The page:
Timothy Garton Ash is Professor of European Studies and Isaiah Berlin Professorial Fellow at St. Antony’s College, Oxford, and a Senior Fellow at the Hoover Institution, Stanford. He has just published, with Edward Mortimer and Kerem Öktem, Freedom in Diversity: Ten Lessons for Public Policy from Britain, Canada, France, Germany and the United States.


Peter Green is Dougherty Centennial Professor Emeritus of Classics at the University of Texas at Austin and Adjunct Professor at the University of Iowa. His most recent book is The Hellenistic Age: A Short History. (April 2014)

Alma Guillermoprieto often writes on Latin America in these pages. She lives in Mexico City. (November 2012)

Ian Johnson is a Beijing-based correspondent for The New York Times. He won a Pulitzer Prize for his coverage of China, and is writing a book on China’s search for values. (May 2014)

Amy Knight is a former Woodrow Wilson fellow. Her books include Who Killed Kirov: The Kremlin’s Greatest Mystery, Spies Without Cloaks: The KGB’s Successors, and How the Cold War Began: The Igor Gouzenko Affair and the Hunt for Soviet Spies.

Joseph Lelyveld is a former correspondent and Editor of The New York Times. His latest book is Great Soul: Mahatma Gandhi and His Struggle with India.

 (June 2013)

Janet Malcolm was born in Prague. She was educated at the High School of Music and Art, in New York, and at the University of Michigan. Along with In the Freud Archives, her books include Diana and Nikon: Essays on Photography, Psychoanalysis: The Impossible Profession, The Journalist and the Murderer, The Purloined Clinic: Selected Writings, The Silent Woman: Sylvia Plath and Ted Hughes, The Crime of Sheila McGough, and Reading Chekhov: A Critical Journey. She wrote about the trial of Mazoltuv Borukhova, the mother of Michelle, in her book Iphigenia in Forest Hills, just out in paperback. Her collection Forty-One False Starts: Essays on Artists and Writers will be published in the spring of 2013.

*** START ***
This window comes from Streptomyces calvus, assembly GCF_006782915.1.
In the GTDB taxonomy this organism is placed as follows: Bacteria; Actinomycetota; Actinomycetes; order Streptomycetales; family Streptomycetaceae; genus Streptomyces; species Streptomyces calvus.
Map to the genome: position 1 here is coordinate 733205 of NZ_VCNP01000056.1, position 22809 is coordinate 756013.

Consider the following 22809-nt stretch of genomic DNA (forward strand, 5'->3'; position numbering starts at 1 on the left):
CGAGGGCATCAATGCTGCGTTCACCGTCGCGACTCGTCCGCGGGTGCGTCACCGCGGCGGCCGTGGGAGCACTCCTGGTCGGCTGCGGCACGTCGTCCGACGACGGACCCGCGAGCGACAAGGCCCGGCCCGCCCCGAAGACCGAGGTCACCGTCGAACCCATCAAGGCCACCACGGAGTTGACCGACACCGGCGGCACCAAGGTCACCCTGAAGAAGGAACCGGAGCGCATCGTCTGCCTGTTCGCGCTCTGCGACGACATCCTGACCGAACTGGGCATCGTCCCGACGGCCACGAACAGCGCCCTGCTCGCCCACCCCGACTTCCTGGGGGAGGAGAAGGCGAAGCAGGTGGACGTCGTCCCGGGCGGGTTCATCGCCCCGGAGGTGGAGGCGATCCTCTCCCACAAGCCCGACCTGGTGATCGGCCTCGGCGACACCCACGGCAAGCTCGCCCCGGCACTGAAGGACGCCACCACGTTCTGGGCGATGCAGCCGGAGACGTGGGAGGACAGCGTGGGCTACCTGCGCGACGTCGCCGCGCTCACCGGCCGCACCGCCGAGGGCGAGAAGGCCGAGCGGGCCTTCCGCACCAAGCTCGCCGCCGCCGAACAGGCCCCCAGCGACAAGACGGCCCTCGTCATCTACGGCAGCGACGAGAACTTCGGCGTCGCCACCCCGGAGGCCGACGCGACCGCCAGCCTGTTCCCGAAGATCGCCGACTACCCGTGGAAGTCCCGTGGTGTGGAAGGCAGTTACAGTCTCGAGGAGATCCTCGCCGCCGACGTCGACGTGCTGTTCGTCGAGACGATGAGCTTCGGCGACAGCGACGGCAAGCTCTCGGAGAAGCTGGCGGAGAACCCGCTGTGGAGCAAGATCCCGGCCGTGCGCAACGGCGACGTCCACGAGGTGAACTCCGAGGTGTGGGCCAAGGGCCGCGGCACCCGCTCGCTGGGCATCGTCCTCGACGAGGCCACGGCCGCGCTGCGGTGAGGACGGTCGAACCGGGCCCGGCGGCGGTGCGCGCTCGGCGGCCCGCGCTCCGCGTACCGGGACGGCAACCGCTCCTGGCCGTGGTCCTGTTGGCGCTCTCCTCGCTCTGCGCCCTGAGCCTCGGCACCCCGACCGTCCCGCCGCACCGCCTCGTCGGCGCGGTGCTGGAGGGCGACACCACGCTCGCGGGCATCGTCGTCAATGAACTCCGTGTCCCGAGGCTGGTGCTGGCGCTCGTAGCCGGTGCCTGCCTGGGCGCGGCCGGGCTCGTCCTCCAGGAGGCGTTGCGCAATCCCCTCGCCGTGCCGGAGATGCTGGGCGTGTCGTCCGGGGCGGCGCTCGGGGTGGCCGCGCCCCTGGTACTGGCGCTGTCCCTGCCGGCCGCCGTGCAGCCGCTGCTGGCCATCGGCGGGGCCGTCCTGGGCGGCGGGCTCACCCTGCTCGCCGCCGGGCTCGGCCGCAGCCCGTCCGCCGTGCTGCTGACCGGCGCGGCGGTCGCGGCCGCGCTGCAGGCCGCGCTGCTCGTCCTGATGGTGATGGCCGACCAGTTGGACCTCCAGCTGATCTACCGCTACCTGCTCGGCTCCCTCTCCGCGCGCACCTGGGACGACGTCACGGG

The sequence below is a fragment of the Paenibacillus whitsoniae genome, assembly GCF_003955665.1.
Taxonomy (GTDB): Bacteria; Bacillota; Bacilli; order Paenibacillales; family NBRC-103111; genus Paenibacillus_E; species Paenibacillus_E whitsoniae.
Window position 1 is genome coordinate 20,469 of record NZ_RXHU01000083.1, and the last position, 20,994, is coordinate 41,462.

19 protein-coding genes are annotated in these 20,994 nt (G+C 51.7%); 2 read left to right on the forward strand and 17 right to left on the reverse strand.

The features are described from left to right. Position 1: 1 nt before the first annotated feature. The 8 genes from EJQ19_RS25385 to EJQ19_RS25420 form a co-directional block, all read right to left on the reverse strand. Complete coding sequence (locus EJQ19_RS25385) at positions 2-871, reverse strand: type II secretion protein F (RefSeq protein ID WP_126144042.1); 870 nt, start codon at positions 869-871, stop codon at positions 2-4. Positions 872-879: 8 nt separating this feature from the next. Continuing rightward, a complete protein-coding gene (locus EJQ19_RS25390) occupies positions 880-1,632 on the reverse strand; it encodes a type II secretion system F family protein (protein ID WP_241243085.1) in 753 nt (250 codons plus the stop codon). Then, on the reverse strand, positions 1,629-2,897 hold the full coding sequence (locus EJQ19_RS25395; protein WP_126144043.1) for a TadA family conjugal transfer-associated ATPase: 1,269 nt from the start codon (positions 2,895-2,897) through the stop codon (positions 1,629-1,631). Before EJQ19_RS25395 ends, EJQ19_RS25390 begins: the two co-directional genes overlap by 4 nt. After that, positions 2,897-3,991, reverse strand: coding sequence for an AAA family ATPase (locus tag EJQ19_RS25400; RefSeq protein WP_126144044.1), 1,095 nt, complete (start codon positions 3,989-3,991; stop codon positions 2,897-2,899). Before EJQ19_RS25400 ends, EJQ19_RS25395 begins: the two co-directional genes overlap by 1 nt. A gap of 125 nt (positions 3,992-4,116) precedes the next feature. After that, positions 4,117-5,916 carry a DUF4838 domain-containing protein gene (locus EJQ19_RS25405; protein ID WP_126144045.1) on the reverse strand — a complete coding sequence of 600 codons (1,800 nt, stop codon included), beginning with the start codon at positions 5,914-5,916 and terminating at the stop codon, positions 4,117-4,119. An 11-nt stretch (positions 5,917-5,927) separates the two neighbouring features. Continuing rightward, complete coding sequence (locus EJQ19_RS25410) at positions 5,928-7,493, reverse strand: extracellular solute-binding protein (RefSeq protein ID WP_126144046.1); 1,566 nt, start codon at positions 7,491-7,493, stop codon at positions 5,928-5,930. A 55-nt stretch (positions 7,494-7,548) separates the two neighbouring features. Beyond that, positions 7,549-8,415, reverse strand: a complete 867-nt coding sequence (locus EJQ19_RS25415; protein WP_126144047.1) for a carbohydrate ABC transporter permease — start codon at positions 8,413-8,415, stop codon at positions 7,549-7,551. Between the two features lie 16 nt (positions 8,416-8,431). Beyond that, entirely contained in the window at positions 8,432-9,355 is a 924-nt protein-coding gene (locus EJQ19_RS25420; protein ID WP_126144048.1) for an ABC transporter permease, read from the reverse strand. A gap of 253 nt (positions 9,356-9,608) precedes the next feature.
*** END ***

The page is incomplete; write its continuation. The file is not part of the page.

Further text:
She lives in New York.

James McPherson is George Henry Davis ’86 Professor of American History Emeritus at Princeton. He was awarded the Pulitzer Prize in 1989 for Battle Cry of Freedom: The Civil War Era. His most recent book is War on the Waters: The Union and Confederates Navies, 1861-1865.

Claire Messud’s most recent novel, The Woman Upstairs, was published in April 2013.

Jo Pitkin’s most recent collection of poetry is Cradle of the American Circus, published in June.
 (November 2012)

Nathaniel Rich’s most recent novel, Odds Against Tomorrow, has just been published in paperback. (May 2014)

Sanford Schwartz’s reviews have been collected in The Art Presence and Artists and Writers. (April 2014)

Jean Strouse is the author of Morgan: American Financier as well as Alice James, which won the Bancroft Prize. Her essays and reviews have appeared in The New York Review of Books, The New Yorker, The New York Times, Newsweek, Architectural Digest, and Slate. She is currently the Sue Ann and John Weinberg Director of the Dorothy and Lewis B. Cullman Center for Scholars and Writers at the New York Public Library.

Edmund White has written biographies of Jean Genet, Marcel Proust, and Arthur Rimbaud. He has also written several novels; the most recent is Jack Holmes and His Friend: A Novel. He teaches creative writing at Princeton. His memoir, Inside a Pearl: My Years in Paris, will be published in early 2014.